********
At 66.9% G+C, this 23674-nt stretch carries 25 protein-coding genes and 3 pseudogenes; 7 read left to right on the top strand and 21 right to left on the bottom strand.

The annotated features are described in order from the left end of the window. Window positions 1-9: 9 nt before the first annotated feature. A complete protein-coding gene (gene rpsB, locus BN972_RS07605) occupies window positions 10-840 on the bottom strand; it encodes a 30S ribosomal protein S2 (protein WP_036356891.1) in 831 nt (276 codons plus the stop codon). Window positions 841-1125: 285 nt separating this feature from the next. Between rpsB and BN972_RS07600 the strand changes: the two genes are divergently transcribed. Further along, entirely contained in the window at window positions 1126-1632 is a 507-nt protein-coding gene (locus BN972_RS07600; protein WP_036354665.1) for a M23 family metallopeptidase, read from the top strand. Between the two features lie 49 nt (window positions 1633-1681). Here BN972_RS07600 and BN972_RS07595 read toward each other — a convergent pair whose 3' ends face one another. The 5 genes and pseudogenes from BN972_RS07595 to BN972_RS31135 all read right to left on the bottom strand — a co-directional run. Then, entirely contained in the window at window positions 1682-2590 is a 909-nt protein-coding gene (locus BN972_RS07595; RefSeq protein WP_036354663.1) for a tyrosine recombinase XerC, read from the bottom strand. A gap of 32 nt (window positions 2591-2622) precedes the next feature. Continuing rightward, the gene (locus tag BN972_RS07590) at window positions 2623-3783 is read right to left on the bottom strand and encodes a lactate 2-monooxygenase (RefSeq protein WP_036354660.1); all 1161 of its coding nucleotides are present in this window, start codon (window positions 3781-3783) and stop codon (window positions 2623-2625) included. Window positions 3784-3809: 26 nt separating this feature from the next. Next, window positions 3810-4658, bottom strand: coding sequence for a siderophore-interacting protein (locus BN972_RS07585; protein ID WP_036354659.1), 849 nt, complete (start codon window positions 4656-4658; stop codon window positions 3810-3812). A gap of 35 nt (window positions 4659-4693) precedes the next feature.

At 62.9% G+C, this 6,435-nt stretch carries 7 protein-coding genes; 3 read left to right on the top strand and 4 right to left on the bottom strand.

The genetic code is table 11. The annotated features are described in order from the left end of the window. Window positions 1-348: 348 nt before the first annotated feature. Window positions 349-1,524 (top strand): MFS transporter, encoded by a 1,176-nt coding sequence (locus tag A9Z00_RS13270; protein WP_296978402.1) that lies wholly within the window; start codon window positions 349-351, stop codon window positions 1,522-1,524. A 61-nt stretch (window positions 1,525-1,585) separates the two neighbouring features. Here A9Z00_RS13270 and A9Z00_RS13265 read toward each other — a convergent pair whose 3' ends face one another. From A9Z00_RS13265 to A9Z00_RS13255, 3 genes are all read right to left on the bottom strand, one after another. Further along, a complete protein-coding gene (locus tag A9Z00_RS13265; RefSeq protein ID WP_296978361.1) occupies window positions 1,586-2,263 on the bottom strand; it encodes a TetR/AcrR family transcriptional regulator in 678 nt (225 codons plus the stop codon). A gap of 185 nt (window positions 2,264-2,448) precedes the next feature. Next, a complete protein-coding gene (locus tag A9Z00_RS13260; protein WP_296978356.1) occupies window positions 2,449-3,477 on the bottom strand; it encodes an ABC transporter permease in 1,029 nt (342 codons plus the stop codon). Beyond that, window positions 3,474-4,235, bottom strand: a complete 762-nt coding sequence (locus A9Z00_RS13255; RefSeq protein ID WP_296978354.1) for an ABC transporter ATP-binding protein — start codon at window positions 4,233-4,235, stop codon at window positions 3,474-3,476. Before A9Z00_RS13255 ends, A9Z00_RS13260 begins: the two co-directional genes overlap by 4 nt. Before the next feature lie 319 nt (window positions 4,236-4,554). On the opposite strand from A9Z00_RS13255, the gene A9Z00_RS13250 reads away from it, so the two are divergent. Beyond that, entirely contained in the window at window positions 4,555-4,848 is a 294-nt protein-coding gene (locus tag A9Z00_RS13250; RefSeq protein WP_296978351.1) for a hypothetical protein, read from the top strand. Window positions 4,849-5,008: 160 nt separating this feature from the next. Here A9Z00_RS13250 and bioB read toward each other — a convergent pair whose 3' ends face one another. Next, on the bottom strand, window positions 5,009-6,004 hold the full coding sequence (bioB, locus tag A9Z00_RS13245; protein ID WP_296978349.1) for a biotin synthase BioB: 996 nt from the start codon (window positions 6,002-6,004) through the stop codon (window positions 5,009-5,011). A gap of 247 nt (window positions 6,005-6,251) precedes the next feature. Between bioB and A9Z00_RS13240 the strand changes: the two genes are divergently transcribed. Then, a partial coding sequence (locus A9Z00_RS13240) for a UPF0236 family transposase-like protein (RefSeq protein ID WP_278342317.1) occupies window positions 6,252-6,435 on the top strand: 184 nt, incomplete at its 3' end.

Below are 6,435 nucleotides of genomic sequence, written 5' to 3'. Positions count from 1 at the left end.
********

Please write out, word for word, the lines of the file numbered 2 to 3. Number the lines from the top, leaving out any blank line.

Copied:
The annotated features are described in order from the left end of the window. Window positions 1-9: 9 nt before the first annotated feature. A complete protein-coding gene (gene rpsB, locus BN972_RS07605) occupies window positions 10-840 on the bottom strand; it encodes a 30S ribosomal protein S2 (protein WP_036356891.1) in 831 nt (276 codons plus the stop codon). Window positions 841-1125: 285 nt separating this feature from the next. Between rpsB and BN972_RS07600 the strand changes: the two genes are divergently transcribed. Further along, entirely contained in the window at window positions 1126-1632 is a 507-nt protein-coding gene (locus BN972_RS07600; protein WP_036354665.1) for a M23 family metallopeptidase, read from the top strand. Between the two features lie 49 nt (window positions 1633-1681). Here BN972_RS07600 and BN972_RS07595 read toward each other — a convergent pair whose 3' ends face one another. The 5 genes and pseudogenes from BN972_RS07595 to BN972_RS31135 all read right to left on the bottom strand — a co-directional run. Then, entirely contained in the window at window positions 1682-2590 is a 909-nt protein-coding gene (locus BN972_RS07595; RefSeq protein WP_036354663.1) for a tyrosine recombinase XerC, read from the bottom strand. A gap of 32 nt (window positions 2591-2622) precedes the next feature. Continuing rightward, the gene (locus tag BN972_RS07590) at window positions 2623-3783 is read right to left on the bottom strand and encodes a lactate 2-monooxygenase (RefSeq protein WP_036354660.1); all 1161 of its coding nucleotides are present in this window, start codon (window positions 3781-3783) and stop codon (window positions 2623-2625) included. Window positions 3784-3809: 26 nt separating this feature from the next. Next, window positions 3810-4658, bottom strand: coding sequence for a siderophore-interacting protein (locus BN972_RS07585; protein ID WP_036354659.1), 849 nt, complete (start codon window positions 4656-4658; stop codon window positions 3810-3812). A gap of 35 nt (window positions 4659-4693) precedes the next feature.

At 62.9% G+C, this 6,435-nt stretch carries 7 protein-coding genes; 3 read left to right on the top strand and 4 right to left on the bottom strand.